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April 19, 2017

Last week on my way to my teaching responsibilities at The University of South Carolina Upstate,  I drove past the duck pond and big fountain near Milliken headquarters. I saw families with young children enjoying Spring break.  Some were feeding the ducks, others were flying kites.

Clare and I were at the coast of South Carolina during Spring break several years ago. Good friends had allowed us to use their place at the beach for a time of uninterrupted writing. It was a pleasant and productive retreat for us. The weather was exceptionally warm as the bright sun pushed March temperatures close to seventy each day.

In any season beautiful weather brings much activity to the sandy shore.  Families with children built sandcastles fit for little princesses and princes. College boys pitched baseballs, tossed Frisbees, and threw footballs while stealing glances at college girls strategically sunbathing close by. Even a few daredevils – probably folks who had enjoyed a few too many beverages or those crazy Canadians who think that fifty degrees is as warm as ocean water ever gets – swam in the cold Atlantic.

From my perch inside the house, the activity that caught my eye was kite flying. Spring is the perfect kite-flying time, and the beach is the perfect kite-flying location. Soaring above the dunes were delta and diamond-shaped kites of various shapes and colors. Batman, Superman, and Wonder Woman, each tethered with string, patrolled the skies as if attending to Curious George and Elmo. Flyers with ground control systems created the most fascinating display of aerobatics. The tricks, flips, and turns were amazing. One man’s kite – a five delta-winged multicolored ace – would take a kamikaze dive, swooping close to the sand.  Then at the last breathtaking moment, it would soar high above the waves. A black Labrador retriever – no doubt belonging to one of the crazy Canadians – was determined to seize the kite when it came close to the ground.  Seagulls dodged the unauthorized intruder when it ventured into their air space.

Watching these antics brought back memories of making my first kite when I was a Cub Scout.  It was crafted with newspaper, string, Elmer’s glue, and thin wood trimming gathered from sawdust piles near the table saw at the lumberyard. My diamond-shaped kite, which featured a picture of Stan “The Man” Musial – number six for the St. Louis Cardinals – flew well once I tied on a tail of scrap cloth.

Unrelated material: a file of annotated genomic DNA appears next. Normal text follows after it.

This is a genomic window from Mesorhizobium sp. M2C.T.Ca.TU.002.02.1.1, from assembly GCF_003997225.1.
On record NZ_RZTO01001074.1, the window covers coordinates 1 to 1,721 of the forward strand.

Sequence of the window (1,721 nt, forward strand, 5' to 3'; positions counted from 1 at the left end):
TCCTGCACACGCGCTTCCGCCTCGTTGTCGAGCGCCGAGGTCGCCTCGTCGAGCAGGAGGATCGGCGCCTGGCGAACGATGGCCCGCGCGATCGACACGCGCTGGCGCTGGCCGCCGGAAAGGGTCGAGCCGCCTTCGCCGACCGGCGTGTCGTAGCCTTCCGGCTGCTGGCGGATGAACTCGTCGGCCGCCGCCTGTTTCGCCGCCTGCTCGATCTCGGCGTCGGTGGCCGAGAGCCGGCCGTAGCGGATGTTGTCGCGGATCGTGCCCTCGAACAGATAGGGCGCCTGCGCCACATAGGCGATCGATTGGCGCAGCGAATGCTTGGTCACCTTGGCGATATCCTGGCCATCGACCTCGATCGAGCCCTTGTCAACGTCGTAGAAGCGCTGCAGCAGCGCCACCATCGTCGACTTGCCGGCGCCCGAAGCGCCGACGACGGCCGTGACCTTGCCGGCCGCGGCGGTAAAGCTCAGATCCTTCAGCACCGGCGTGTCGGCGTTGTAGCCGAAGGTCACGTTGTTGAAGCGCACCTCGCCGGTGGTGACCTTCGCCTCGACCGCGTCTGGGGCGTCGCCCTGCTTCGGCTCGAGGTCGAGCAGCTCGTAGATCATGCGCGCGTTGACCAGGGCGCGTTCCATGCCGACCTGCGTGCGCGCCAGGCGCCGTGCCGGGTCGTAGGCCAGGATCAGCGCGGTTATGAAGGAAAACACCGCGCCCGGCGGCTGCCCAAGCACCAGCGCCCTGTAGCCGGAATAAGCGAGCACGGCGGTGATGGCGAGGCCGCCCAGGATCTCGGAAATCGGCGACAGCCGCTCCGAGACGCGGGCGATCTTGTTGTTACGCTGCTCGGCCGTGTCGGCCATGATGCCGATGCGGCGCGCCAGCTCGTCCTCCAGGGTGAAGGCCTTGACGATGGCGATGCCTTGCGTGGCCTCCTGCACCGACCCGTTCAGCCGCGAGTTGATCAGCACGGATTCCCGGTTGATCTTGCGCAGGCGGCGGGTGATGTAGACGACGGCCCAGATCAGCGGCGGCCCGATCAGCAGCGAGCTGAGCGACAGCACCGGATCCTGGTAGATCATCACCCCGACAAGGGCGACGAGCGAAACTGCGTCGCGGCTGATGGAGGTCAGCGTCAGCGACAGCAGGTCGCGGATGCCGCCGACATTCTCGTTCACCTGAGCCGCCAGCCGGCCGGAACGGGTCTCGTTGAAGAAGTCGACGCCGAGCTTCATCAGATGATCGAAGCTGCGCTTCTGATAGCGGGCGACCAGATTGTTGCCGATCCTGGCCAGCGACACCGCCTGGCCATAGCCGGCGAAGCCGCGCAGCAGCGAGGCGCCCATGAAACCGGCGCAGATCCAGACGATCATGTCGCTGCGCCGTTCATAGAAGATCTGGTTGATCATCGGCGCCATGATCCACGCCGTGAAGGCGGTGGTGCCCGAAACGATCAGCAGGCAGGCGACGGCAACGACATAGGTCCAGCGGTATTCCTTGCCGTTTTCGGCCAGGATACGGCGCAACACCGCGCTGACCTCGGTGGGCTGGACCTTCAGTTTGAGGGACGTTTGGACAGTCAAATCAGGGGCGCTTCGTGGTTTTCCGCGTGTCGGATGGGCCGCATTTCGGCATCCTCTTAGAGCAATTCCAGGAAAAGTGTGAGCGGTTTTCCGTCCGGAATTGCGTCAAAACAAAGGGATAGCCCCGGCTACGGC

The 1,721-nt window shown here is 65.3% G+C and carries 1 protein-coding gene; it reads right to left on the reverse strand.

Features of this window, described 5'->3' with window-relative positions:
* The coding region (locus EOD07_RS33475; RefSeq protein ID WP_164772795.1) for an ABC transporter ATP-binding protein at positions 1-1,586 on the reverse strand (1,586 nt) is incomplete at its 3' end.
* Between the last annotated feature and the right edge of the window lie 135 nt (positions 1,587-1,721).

The Chinese, said to have invented kites in the fifth century B.C., had materials ideal for kite building: silk fabric for sail material, high-tensile-strength silk for line, and bamboo for the strong, lightweight framework.

Legend has it that Benjamin Franklin flew a kite in a thunderstorm as an experiment to prove that electricity caused lightning.  I doubt that Ben would have been foolish enough to try such a test. In 1750 he did, however, publish a proposal for the experiment.

Orville and Wilbur Wright used kites when developing the first airplane in the late 1800s. Through the years kites have been used for military messaging and surveillance, science, meteorology, and photography.  They have also been used for lifting radio antennas, generating power, and conducting experiments with aerodynamics.

Now, kites are used almost exclusively for recreation. Kite boating and kite surfing are popular among the beach crowd. Of course, hang gliding and parasailing are extreme forms of kite flying. Kite ice skating and kite snowboarding may someday be events in the Winter Olympics.

A friend of mine fishes for red drum off the Outer Banks each October. Fishermen there deploy a kite to take their bait well beyond the rough surf by attaching the fishing line to the kite string with a clothespin. When the distance is right a simple snap of the wrist drops the bait to the ocean bottom.

My dad was always interested in teaching us new things. In the days of my youth we rarely bought a kite. We usually made them and some were dandy kites. Dad taught us how to launch our homemade creations. Most of the diamond-shaped kites flew well.

One rainy day in March years ago my dad suggested that we build a kite. “It won’t rain forever,” he said. “There’ll be a sunny, windy day before long. We can have a kite ready when the time comes.”

Dad, who had made a box kite when he was a boy, knew he could do it again. So, with thin dowel rods, butcher paper, and sturdy string, we built the contraption, which appeared much too heavy to fly.